Time: 11 am to Noon EST
Human tumors are mosaics of heterogeneous cancer cell populations surrounded by a microenvironment that plays a key role in regulating growth, metastasis, and drug resistance. Understanding cell behavior in native tumor microenvironments and developing new strategies to deliver therapeutics directly to tumor cells can lead to major improvements in patient outcomes. Integrating novel experimental tools, such as microfluidics and multiplexed imaging with systems biology offers a bioengineering framework to model, measure and manipulate the interactions of cancer cells with their environment and to provide new insights into underlying biological mechanisms and cancer therapies.
In the first part of the talk, I will present an array of microfluidic and 3D culture platforms that can be used to study the effects of microenvironmental factors on tumor metastasis with a focus on mesothelial cells and macrophages. Using these systems, we show that mesothelial barrier function critically regulates ovarian cancer metastatic potential. Treatment with an adenylyl cyclase agonist decreased mesothelial permeability and slowed ovarian cancer invasion in a PKA-dependent manner. In addition to these studies of early metastatic spread, I will show how tumor-derived paracrine signals and extracellular matrix remodeling play a critical role in recruiting macrophages that in turn establish a pro-invasive and drug-resistant microenvironment.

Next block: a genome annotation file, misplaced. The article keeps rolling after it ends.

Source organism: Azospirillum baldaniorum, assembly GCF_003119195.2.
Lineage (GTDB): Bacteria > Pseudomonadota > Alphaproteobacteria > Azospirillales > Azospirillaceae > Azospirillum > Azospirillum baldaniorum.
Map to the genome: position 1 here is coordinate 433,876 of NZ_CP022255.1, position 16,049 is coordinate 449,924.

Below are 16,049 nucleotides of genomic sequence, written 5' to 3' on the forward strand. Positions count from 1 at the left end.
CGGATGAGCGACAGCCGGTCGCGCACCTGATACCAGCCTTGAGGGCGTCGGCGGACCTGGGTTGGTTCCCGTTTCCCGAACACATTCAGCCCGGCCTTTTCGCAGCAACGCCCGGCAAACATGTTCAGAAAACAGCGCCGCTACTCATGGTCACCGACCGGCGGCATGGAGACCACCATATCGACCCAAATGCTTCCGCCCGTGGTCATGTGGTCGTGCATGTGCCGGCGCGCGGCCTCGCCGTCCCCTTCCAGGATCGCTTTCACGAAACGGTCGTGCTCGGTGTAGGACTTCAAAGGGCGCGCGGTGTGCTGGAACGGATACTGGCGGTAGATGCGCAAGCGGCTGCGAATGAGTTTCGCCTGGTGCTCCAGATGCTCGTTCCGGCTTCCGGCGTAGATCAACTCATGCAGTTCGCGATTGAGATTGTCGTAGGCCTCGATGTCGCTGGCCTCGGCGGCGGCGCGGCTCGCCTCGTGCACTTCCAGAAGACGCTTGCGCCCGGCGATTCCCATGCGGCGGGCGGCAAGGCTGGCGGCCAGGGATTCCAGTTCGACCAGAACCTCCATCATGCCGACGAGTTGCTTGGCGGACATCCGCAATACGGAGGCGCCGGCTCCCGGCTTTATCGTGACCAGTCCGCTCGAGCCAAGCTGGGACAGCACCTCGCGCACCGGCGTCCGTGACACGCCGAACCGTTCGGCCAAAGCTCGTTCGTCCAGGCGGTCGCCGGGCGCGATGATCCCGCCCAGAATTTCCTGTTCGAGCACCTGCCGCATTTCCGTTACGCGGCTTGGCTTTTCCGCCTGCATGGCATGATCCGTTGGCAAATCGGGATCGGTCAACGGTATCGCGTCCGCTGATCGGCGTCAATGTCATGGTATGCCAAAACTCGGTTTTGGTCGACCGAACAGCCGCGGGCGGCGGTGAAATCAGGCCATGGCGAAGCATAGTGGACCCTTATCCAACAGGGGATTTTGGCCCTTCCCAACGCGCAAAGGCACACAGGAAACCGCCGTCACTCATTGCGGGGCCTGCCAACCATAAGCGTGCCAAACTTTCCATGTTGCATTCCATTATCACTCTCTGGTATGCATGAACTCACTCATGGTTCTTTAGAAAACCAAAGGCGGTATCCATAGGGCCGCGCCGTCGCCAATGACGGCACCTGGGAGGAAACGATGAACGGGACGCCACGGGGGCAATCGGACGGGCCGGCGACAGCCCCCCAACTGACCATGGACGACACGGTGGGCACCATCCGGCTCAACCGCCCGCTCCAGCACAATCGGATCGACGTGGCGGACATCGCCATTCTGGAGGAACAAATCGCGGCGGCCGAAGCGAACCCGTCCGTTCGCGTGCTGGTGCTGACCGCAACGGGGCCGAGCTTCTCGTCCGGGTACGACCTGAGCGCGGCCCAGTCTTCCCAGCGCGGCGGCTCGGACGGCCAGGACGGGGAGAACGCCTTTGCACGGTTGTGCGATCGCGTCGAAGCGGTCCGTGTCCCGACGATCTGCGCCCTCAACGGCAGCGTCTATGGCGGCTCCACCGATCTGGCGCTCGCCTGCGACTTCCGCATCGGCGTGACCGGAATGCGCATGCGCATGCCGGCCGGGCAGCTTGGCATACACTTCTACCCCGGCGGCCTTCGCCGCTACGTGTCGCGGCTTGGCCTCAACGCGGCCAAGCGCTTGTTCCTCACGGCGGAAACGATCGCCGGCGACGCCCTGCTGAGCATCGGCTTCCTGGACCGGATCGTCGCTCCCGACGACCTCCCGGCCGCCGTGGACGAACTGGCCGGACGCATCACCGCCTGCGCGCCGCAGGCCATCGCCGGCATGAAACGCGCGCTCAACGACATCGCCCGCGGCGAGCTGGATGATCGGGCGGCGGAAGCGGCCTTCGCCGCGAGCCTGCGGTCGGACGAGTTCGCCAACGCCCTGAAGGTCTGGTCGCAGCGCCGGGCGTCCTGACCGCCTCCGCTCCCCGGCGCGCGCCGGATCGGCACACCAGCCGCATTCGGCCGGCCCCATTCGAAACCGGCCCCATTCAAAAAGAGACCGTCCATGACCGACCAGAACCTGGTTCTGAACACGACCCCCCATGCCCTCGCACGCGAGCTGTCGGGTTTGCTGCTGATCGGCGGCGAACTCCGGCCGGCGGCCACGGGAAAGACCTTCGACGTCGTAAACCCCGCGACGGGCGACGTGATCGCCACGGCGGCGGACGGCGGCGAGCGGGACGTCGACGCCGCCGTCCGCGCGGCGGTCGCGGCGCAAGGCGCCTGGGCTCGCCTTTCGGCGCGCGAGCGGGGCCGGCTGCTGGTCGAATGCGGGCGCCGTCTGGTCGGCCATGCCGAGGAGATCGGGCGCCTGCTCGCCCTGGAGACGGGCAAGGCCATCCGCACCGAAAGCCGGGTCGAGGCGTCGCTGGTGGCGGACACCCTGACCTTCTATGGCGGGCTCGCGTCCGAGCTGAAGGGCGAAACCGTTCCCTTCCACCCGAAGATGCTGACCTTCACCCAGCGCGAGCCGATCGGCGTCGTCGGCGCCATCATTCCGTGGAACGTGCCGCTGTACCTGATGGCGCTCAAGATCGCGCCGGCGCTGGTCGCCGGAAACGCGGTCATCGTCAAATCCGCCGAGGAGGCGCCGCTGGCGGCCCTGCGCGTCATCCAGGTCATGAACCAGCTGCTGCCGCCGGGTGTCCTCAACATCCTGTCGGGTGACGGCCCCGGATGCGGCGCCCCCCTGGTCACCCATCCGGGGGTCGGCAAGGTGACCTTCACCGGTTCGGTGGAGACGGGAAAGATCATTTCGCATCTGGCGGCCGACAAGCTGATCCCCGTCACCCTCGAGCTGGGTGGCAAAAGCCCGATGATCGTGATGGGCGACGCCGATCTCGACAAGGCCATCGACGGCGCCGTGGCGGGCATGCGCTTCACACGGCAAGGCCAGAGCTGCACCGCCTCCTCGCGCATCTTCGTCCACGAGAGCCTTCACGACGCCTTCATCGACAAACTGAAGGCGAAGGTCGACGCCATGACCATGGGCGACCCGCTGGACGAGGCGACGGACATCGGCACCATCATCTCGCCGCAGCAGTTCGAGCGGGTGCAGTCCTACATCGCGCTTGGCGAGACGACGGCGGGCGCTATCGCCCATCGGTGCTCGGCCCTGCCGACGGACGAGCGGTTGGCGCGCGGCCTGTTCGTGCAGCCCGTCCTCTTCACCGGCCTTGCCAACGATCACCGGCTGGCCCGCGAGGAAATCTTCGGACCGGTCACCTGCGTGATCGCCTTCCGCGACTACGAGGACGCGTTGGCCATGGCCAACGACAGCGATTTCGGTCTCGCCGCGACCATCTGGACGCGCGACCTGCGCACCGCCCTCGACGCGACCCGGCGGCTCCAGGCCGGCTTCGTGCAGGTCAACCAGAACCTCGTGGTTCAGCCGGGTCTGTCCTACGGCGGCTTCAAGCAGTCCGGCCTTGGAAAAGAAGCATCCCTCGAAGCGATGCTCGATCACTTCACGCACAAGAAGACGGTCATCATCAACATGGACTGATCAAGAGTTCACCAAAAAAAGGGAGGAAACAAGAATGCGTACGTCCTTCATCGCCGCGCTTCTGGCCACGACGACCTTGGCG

In the second part of the talk, I will present an integrated experimental-computational approach to study the effects of fibroblasts on HER2-targeted therapy drug resistance in breast cancer. A two-cell circuit model was developed using dynamic measurements of tumor cell growth and death rates. To identify molecular mechanisms associated with fibroblast-mediated drug resistance we are profiling signaling pathway activity using multiplexed in situ immunofluorescence staining and reverse phase proteomics. The results from the proposed studies will lead to the identification of microenvironmental niches and associated tumor cell signaling pathways that could serve as biomarkers for patient stratification and provide important information for the design of rational combination therapies that will re-sensitize tumors to treatment.
Bio: Ioannis Zervantonakis is an Assistant Professor at the Department of Bioengineering, University of Pittsburgh and at the Hillman Cancer Center UPMC. From 2017-9, he was an Instructor of Cell Biology at Harvard Medical School and a postdoctoral fellow (2014-7) in the lab of Prof. J. Brugge. He received his Ph.D. (2012) from MIT in Mechanical Engineering under the direction of Prof. R. Kamm, his M.S. (2006) from the Technical University of Munich and his B.S. (2005) from the National Technical University in Athens. Ioannis is a recipient of a 2014 Department of Defense Breast Cancer Postdoctoral Fellowship and a 2017 NCI Pathway to Independence K99/R00 award. He serves as an Early-Career Associate Scientific Advisor to Science Translational Medicine, has received the 2020 Hillman Early-Career Fellow for Innovative Cancer Research Award and his laboratory is funded by an Elsa Pardee Foundation Award and two Magee Women Research Institute’s Pilot Awards.